Saint John Chrysostom: The Golden-Mouthed

Living Stones host Ken Hallenius recently joined the Morning Blend to share about the life of Saint John Chrysostom. Listen to the interview or read a summary below!

Saint John Chrysostom was a Bishop born in Antioch in 347. He was baptized in his early twenties and really embraced his faith in his late twenties. He was ordained in 386, and in 387 was appointed the Archbishop of Constantinople, where he served for almost 20 years. Even during his time, he was not without controversy. He was actually banished from his own city several times by the Imperial authorities based on various false charges. A lot of it had to do with the ongoing debates and Arian controversies.

Saint John Chrysostom is honored with the title “Doctor of the Church,” meaning one of the most important teachers in the history of the Church, because he was a superb preacher. “Chrysostom” is not his last name, but rather a title or epithet that means “golden-mouthed” in Greek.

His homilies were very practical, and often focused on the corporal and spiritual works of mercy. One of his most famous homilies on the gospel of Matthew includes a passage in which he says,

“Do you wish to honor the body of Christ? Do not ignore him when he is naked. Do not pay him homage in the temple clad in silk, only then to neglect him outside where he is cold and ill-clad. He who said: “This is my body” is the same who said: “You saw me hungry and you gave me no food,” and “Whatever you did to the least of my brothers you did also to me.”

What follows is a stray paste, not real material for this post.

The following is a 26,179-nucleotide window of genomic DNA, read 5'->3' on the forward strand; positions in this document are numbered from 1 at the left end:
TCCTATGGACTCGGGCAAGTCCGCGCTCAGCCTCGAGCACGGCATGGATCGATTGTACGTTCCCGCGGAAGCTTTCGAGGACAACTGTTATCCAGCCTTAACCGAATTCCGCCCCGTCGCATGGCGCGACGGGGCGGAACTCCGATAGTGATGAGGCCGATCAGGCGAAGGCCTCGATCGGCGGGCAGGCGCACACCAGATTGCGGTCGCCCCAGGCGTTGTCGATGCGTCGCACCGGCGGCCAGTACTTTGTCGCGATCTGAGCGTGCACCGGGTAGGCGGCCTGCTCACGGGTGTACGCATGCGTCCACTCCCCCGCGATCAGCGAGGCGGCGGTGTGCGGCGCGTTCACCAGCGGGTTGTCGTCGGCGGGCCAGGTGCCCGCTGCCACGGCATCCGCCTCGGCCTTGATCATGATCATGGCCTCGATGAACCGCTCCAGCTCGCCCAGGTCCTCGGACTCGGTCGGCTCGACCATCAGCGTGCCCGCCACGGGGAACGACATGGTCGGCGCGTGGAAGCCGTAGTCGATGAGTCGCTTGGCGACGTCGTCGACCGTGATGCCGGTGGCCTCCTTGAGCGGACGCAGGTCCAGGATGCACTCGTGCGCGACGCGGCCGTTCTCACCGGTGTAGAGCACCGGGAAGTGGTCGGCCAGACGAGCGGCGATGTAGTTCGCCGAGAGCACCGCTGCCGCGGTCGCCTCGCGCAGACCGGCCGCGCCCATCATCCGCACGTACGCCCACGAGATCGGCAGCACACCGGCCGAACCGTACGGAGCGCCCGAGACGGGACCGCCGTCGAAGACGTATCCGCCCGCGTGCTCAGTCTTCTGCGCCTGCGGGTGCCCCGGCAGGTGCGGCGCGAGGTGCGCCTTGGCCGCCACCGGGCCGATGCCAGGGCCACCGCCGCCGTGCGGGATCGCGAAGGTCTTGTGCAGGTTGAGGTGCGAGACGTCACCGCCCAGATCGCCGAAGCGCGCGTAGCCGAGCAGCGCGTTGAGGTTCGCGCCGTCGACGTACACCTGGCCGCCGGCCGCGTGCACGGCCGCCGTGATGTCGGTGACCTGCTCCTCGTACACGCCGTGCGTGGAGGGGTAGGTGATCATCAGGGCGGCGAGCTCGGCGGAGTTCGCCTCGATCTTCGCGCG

So Saint John Chrysostom really connected what we do in our worship with how we act. He was saying that as soon as we walk outside the doors of the Church, we have to actually do what Christ said, not just worship him. We have to actually follow Christ and perform the corporal and spiritual works of mercy.

He was Bishop of Constantinople, which is considered the capital of the Eastern Orthodox and Eastern Churches. But as a sign of his importance to the whole Church, in Saint Peter’s Basilica in Rome there is the Chair of Saint Peter, designed by Bernini. The Chair is held up by four gigantic bronze statues of Doctors of the Church, and one of them is Saint John Chrysostom, who, along with Saint Athanasius, are Eastern Bishops. (Saint Ambrose and Saint Augustine are the two Western doctors.)

Saint John Chrysostom also left a great legacy of the divine liturgy. For the Eastern Orthodox and our Eastern Catholic brothers and sisters, the primary form of Eucharistic worship (their version of the Mass) is called the Divine Liturgy of Saint John Chrysostom. It is so called because their Eucharistic prayer – the main prayer that consecrates the Eucharist – is attributed to Saint John Chrysostom himself.